In recent years, the Western Indian Ocean region of Africa, which includes Mauritius, Seychelles and Maldives, has seen increased Indian and Chinese economic and military competition.
With its geographic proximity, and historical and cultural ties, India has long had dominance in the region, but it is slowly losing out to China.
While these island nations usually conjure images of idyllic vacations, they are strategically located, with two-thirds of the world’s oil shipments, a third of bulk cargo and one-half of all shipping-container traffic going through the Indian Ocean.
Access to energy resources — such as oil and natural gas — are driving security agendas in both China and India.
The changing dynamics also highlight the difference between each country’s Africa strategy.
India’s involvement in the continent has focused on private enterprise, and commercial and cultural relations, while China has focused on resources, building infrastructure and making unilateral loans to governments.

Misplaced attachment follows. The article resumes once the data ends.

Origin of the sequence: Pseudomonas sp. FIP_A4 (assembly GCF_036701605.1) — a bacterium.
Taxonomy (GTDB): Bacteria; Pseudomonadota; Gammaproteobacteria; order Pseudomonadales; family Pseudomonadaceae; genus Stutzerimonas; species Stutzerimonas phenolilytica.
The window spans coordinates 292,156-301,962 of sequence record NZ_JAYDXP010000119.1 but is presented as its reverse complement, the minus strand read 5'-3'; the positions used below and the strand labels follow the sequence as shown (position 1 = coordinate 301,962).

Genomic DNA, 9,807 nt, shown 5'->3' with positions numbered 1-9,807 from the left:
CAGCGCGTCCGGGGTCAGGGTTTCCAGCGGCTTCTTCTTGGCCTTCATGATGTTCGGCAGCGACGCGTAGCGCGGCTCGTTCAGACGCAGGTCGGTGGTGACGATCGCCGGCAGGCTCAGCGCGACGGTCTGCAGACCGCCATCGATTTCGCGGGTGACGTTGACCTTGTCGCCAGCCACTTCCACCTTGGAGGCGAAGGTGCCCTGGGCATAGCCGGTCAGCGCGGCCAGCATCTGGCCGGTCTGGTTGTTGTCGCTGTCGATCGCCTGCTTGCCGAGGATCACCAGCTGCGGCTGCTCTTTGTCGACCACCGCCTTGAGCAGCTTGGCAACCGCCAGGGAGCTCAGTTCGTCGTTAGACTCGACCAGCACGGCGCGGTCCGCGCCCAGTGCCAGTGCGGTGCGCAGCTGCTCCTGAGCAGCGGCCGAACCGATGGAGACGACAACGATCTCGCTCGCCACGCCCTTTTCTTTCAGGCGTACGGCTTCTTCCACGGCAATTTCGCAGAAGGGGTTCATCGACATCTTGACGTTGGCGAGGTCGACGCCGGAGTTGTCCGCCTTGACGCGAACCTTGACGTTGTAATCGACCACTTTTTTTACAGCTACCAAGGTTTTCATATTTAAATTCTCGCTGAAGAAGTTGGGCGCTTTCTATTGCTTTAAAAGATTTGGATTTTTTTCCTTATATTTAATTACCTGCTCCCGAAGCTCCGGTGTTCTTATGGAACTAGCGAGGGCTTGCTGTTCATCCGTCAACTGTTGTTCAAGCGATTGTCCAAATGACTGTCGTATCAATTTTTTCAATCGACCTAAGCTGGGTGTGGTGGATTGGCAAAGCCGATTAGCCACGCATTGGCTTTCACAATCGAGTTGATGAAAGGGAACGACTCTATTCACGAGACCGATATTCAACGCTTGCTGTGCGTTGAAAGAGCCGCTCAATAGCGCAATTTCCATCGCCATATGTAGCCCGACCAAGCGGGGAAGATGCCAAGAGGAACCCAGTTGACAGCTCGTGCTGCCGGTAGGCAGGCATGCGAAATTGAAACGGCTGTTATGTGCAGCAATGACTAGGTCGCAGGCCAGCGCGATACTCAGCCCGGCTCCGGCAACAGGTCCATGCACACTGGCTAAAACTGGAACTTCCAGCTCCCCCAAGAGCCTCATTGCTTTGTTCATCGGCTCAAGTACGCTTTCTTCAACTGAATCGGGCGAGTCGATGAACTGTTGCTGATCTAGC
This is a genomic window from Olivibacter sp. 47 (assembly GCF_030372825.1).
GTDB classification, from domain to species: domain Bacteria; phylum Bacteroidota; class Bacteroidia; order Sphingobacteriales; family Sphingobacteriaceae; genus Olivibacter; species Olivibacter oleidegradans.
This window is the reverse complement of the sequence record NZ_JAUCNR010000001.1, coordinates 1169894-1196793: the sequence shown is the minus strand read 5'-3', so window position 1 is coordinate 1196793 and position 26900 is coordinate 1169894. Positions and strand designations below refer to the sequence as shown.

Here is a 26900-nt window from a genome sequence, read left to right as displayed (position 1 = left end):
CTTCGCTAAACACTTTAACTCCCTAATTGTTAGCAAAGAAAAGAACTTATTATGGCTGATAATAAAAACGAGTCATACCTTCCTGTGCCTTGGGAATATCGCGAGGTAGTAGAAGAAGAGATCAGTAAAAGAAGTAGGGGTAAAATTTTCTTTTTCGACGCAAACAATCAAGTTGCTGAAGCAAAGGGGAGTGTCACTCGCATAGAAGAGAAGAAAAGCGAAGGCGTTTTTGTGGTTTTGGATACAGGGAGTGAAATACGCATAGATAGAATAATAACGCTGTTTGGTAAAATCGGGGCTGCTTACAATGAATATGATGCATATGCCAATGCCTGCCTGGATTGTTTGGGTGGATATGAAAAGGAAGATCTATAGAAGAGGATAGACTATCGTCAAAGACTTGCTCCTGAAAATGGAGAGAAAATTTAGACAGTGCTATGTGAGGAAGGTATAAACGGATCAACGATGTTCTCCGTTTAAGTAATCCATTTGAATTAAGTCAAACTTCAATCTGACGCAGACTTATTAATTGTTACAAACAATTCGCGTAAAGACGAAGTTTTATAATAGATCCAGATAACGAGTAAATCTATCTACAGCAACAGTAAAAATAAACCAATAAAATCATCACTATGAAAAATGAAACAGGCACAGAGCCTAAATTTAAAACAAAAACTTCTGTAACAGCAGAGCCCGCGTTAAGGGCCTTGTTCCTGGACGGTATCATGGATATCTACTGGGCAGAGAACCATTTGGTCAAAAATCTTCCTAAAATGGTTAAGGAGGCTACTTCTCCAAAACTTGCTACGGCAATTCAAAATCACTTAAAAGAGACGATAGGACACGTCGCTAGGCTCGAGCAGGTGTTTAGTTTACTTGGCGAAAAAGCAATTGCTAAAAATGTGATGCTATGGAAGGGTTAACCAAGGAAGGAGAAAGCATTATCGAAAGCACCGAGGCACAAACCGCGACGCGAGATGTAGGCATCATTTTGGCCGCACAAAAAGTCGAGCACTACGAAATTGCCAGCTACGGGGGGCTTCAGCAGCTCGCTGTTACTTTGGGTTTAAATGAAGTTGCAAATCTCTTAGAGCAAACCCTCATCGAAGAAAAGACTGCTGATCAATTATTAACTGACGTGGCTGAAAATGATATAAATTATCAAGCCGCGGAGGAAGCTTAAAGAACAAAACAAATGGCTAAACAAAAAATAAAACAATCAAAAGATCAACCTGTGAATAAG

China has also recently established a naval base in Djibouti, as part of its plan to create a “string of pearls” network of Chinese military and commercial bases from China to Port Sudan along with Indian Ocean coast.
And in 2017, China’s trade with African countries was nearly three times that of India’s.
African countries along the Indian Ocean are responding to these efforts differently.
Mauritius is maintaining economic links with China and political and security links to India, Seychelles is explicitly neutral, and a new government in the Maldives wants to reverse the tilt toward China and return it toward India.
Sources: Institute for Security Studies (NGO), Quartz, The Wire (India)